What is Anaphylaxis?

A few different definitions exist. However, I will cite from Uptodate.com the definition proposed by the Second National Institute of Allergy and Infectious Disease /Food Allergy and Anaphylaxis Network symposium from 20061. It should be noted that there is no universal agreement on the criteria for diagnosis.

Anaphylaxis is highly likely when any 1 of the following 3 criteria are fulfilled:
  1. Acute onset of an illness (minutes to hours) with involvement of the skin, mucosal tissue, or both. Must also include either respiratory compromise (example wheezing, stridor, etc) or reduced blood pressure/syncope or collapse.
  2. Two or more of the following that occur minutes to hours after a likely allergen for the specific patient:
    1. Generalized skin involvement or swollen lips/tongue/uvula
    2. Respiratory compromise (example wheezing, stridor, etc)
    3. Reduced BP or associated symptoms such as collapse/syncope
    4. Persistent GI symptoms (abdominal pain, vomiting, cramps, etc)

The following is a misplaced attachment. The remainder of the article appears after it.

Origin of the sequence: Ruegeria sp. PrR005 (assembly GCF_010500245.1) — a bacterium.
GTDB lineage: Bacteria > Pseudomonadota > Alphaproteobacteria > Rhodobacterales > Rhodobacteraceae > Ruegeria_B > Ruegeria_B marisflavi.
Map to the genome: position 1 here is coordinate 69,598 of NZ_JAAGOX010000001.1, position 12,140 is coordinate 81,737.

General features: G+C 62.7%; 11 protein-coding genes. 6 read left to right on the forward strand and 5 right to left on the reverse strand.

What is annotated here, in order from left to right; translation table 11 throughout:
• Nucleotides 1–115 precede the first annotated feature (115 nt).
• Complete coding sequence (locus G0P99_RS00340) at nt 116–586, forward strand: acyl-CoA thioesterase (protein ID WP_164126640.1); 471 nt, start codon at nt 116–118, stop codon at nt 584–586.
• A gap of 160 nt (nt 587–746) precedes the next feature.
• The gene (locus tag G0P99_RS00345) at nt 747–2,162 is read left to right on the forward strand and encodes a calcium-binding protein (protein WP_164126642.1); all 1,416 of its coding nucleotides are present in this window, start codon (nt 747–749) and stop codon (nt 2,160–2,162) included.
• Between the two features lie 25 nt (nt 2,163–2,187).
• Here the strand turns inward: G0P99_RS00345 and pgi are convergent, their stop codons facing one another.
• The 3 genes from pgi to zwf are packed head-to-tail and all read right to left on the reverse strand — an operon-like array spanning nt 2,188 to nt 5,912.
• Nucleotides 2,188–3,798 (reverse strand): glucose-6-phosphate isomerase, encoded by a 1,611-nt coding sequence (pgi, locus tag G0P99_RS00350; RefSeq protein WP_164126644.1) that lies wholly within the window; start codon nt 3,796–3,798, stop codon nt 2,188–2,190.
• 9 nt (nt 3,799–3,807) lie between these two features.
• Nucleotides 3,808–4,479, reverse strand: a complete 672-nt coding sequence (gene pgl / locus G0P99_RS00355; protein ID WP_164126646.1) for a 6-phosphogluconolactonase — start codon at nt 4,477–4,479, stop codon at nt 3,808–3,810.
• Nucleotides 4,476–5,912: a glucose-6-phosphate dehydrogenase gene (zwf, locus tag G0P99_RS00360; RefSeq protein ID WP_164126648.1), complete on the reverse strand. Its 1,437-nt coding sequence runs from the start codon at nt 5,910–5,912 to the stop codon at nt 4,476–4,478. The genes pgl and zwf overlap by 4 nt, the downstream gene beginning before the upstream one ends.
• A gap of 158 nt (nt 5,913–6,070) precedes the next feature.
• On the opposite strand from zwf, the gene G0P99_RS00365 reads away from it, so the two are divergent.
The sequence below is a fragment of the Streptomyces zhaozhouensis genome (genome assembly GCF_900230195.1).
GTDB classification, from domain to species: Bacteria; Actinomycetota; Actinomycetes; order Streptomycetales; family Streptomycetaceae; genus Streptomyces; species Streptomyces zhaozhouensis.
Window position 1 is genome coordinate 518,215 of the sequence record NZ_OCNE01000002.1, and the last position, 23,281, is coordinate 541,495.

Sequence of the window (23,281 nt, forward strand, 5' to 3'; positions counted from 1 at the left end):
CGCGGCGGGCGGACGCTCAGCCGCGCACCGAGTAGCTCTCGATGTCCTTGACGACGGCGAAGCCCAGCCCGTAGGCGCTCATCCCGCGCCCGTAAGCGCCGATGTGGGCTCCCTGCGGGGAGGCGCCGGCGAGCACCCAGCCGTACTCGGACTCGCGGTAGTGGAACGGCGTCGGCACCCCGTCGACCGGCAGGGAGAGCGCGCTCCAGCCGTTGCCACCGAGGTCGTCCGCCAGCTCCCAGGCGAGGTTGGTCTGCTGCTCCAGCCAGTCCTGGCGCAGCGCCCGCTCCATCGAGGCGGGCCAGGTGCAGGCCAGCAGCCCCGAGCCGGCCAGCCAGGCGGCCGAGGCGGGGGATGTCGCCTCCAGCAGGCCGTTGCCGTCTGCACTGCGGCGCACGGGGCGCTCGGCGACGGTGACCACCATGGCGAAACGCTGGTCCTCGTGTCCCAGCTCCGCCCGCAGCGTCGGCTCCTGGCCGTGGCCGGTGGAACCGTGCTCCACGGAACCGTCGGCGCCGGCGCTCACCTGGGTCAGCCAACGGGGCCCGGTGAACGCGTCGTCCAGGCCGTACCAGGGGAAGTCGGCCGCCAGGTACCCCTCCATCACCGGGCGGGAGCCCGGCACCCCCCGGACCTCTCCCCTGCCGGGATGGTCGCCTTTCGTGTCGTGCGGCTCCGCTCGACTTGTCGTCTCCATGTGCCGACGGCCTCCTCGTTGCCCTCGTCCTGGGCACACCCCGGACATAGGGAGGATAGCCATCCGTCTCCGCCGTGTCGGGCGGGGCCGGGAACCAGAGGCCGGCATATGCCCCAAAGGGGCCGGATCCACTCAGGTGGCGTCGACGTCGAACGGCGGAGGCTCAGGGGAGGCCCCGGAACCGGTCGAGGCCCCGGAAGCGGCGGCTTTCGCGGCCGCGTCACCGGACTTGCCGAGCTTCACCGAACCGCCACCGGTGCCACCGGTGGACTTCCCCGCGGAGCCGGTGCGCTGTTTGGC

3. Drop in blood pressure after exposure to a known allergen for that specific patient that occurs in minutes to hours

Anaphylaxis Explained

Allergic Reactions Further Explained in Greater Detail

ADTMC Protocol for Allergic Reactions

Click Here to Take the Quiz to Check Learning

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All content is intended to be educational only. Medics should operate under the supervision of a medical provider and abide by all local laws while stateside. Medics should only practice at the level credentialed, and only at the level allowed. This content is not intended to treat or give a substitution for any credentialed provider. Content is intended to aid in a deployed prolonged care setting. Take guidance from your leaders. Utilize these posts as preparation and as a supplement to your provider’s direction and teaching.